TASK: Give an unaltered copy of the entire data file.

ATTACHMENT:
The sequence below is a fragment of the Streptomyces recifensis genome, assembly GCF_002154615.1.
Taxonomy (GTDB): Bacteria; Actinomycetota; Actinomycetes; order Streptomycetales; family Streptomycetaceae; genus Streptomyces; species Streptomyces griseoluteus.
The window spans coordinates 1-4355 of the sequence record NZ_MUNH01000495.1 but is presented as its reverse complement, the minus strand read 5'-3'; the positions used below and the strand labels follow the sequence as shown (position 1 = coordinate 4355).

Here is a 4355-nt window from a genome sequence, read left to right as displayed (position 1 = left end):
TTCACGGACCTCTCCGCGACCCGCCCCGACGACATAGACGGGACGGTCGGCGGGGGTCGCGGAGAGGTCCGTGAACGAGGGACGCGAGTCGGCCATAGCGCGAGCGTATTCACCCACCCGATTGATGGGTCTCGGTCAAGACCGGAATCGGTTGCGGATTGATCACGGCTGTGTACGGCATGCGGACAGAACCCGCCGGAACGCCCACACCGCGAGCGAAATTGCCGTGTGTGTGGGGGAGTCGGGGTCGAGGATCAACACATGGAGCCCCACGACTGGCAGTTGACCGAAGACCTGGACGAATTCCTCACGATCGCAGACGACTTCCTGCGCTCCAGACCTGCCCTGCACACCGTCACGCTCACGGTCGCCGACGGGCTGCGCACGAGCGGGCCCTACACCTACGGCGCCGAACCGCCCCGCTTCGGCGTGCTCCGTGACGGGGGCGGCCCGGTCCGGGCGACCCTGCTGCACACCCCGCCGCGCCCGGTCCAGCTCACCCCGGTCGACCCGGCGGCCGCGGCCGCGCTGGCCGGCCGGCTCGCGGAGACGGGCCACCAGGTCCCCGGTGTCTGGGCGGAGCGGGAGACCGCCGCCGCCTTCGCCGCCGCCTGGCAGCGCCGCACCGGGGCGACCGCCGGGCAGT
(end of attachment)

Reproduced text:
The sequence below is a fragment of the Streptomyces recifensis genome, assembly GCF_002154615.1.
Taxonomy (GTDB): Bacteria; Actinomycetota; Actinomycetes; order Streptomycetales; family Streptomycetaceae; genus Streptomyces; species Streptomyces griseoluteus.
The window spans coordinates 1-4355 of the sequence record NZ_MUNH01000495.1 but is presented as its reverse complement, the minus strand read 5'-3'; the positions used below and the strand labels follow the sequence as shown (position 1 = coordinate 4355).

Here is a 4355-nt window from a genome sequence, read left to right as displayed (position 1 = left end):
TTCACGGACCTCTCCGCGACCCGCCCCGACGACATAGACGGGACGGTCGGCGGGGGTCGCGGAGAGGTCCGTGAACGAGGGACGCGAGTCGGCCATAGCGCGAGCGTATTCACCCACCCGATTGATGGGTCTCGGTCAAGACCGGAATCGGTTGCGGATTGATCACGGCTGTGTACGGCATGCGGACAGAACCCGCCGGAACGCCCACACCGCGAGCGAAATTGCCGTGTGTGTGGGGGAGTCGGGGTCGAGGATCAACACATGGAGCCCCACGACTGGCAGTTGACCGAAGACCTGGACGAATTCCTCACGATCGCAGACGACTTCCTGCGCTCCAGACCTGCCCTGCACACCGTCACGCTCACGGTCGCCGACGGGCTGCGCACGAGCGGGCCCTACACCTACGGCGCCGAACCGCCCCGCTTCGGCGTGCTCCGTGACGGGGGCGGCCCGGTCCGGGCGACCCTGCTGCACACCCCGCCGCGCCCGGTCCAGCTCACCCCGGTCGACCCGGCGGCCGCGGCCGCGCTGGCCGGCCGGCTCGCGGAGACGGGCCACCAGGTCCCCGGTGTCTGGGCGGAGCGGGAGACCGCCGCCGCCTTCGCCGCCGCCTGGCAGCGCCGCACCGGGGCGACCGCCGGGCAGT